As hybrid technology/business leaders, CIOs must adopt a mindset built around flexibility and situational awareness. People—even high-performance professionals with a lot of confidence—tend to become very dependent on approaches that fit into their historical comfort levels. Some leaders may feel that “adapting” their style to unique circumstances or the strengths and weaknesses of their team may be perceived as a sign of weakness—abandoning what has gotten them this far because you’re facing a new, unexpected development.
But that’s not a sign of weakness; it’s a sign of real strength and power. A real leader senses when a coaching style is better than a pacesetting style, and if a concurrent challenge or opportunity requires an altogether different approach. Consistency, in and of itself, is not necessarily an asset. Ralph Waldo Emerson may have said it best: “A foolish consistency is the hobgoblin of little minds.”
One of the most important things I’ve learned, and that I’ve tried to convey to the young managers and future executives I’ve been fortunate to mentor, is that a great leader must strike the right balance of confidence (or, perhaps “ego”) and humility. That ability to have the confidence in your vision and the team’s ability must be tempered by the need to put the team’s welfare first. Very few successful executives get that way by hogging the credit and pushing off the blame on their team’s shortcomings. After all, what is your team if not something you have been responsible for building?
You can’t be taking too much credit for a successful outcome just because you are the titular leader. That kind of naked ambition is transparent to your team, C-suite colleagues and board members. As a leader you need to embrace humility as a key aspect of your situational leadership style. Your team needs to know—and hear—that “if we fail, we fail as a team. My job is to give you the vision, the guidance and the tools to get it done.” Leaders also have to give their teams the credit for a successful program, even highlighting specific individuals for unique contributions to the program’s success.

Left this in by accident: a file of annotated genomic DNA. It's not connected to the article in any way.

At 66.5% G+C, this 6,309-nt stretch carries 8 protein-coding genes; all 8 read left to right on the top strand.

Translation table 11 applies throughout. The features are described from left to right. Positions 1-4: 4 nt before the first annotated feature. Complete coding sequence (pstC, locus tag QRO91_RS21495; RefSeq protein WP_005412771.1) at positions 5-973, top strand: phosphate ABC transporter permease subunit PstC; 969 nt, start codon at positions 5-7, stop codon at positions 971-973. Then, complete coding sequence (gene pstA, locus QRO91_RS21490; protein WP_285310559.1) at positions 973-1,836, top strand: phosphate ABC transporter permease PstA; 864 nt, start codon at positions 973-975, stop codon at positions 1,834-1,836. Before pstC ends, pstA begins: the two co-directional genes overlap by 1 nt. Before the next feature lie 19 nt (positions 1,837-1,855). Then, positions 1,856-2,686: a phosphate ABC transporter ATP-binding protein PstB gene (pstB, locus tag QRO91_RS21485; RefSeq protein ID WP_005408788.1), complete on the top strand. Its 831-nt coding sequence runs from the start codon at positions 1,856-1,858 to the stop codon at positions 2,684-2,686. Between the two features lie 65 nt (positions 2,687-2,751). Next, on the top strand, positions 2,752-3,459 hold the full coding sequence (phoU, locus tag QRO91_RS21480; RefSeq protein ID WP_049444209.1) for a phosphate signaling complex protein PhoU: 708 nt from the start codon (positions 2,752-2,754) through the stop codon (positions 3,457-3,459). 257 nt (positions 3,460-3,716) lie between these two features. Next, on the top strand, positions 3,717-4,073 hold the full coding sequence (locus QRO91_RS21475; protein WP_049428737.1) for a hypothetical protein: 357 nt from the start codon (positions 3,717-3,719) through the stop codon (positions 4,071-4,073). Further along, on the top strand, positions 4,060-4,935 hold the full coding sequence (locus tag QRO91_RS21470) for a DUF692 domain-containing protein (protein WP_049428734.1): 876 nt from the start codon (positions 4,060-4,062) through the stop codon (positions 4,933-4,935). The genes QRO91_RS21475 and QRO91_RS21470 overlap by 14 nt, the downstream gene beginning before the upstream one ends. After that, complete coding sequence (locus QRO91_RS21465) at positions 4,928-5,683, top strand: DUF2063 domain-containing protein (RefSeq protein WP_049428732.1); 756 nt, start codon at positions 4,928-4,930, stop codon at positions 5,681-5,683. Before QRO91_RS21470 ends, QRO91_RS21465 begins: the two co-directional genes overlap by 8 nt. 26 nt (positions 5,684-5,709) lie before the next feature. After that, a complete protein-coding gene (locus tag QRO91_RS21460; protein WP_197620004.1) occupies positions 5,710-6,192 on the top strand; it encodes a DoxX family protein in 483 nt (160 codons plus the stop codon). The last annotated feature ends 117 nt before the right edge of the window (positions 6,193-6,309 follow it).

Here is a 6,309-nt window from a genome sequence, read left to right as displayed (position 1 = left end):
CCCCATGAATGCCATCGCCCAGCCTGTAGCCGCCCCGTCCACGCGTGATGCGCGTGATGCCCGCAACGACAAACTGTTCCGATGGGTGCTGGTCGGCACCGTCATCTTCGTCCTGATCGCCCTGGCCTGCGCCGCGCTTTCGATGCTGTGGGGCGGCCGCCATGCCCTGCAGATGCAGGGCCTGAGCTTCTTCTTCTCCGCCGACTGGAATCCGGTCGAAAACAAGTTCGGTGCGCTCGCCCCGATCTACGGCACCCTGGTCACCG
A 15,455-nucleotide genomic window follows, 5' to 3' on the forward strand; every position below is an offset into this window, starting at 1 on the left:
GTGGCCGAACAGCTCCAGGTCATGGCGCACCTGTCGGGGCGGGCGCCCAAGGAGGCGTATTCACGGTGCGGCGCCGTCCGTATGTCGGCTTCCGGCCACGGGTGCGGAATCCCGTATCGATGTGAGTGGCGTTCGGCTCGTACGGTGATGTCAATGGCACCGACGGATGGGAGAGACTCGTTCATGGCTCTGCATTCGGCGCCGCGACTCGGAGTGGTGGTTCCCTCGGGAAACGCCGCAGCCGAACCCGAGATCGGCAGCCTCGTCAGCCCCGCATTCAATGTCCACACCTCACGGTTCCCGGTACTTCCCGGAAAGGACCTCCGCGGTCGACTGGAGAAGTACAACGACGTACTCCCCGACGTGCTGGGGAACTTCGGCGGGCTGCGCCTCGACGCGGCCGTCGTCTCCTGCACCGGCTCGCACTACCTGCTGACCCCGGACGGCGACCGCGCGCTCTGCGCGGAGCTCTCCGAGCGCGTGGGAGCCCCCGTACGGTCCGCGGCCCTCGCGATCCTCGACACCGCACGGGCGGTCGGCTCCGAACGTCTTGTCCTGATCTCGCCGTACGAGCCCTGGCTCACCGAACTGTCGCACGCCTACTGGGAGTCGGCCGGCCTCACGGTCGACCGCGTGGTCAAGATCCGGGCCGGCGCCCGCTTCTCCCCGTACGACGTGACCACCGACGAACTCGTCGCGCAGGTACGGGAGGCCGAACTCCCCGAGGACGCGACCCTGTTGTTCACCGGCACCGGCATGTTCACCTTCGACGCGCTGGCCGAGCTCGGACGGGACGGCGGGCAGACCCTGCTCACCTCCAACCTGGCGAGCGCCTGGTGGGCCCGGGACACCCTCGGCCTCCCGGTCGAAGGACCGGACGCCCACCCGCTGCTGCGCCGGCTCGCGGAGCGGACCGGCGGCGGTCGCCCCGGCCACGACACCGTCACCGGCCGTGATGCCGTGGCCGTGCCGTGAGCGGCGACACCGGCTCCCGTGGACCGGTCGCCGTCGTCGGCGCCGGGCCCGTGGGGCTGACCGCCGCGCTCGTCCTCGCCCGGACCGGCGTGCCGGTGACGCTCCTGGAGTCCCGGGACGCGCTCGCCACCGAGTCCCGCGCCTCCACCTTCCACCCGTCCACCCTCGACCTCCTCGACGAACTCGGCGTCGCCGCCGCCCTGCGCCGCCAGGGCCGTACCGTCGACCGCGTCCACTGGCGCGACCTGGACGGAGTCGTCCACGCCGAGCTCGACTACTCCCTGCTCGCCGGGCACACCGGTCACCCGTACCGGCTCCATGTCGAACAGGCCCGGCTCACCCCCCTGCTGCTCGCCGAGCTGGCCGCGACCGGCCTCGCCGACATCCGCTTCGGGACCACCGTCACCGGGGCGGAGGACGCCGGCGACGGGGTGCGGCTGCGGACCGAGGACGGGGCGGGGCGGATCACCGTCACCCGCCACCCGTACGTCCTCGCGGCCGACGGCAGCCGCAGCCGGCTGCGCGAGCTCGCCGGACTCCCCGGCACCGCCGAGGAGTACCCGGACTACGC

In order to do that, you will need to change your leadership style to adapt to different situations. You may need to be more strategic at times, connecting the dots for your team and helping them see the way to the goal. And then, perhaps with no warning, you may need to quickly transition into a more transactional and commanding role, taking charge and providing hands-on expertise to help them through a particularly tough task.
As a leader, I have learned to adapt to the skills and weaknesses of my employees. I’m going to adapt to my team and give them what they need—not the other way around. I know each team member learns and grows differently, and I will need to step out of my own comfort zone to give my team members what they need to help achieve the group’s goals.
And your situational leadership style must also adapt to the needs of your business units. CIOs no longer manage only technical tasks, and a similar trend is happening with CISOs as organizations “shift left” on security. If the CIO or CISO continues to be seen as the “mad monk of technology,” he or she will continue to be trapped in a specific leadership style that might not be the right approach for the challenge or opportunity of the day.
Ryan Fay is global chief information officer and executive vice-president for strategy at ACI Specialty Benefits, a leading global supplier of employee benefits.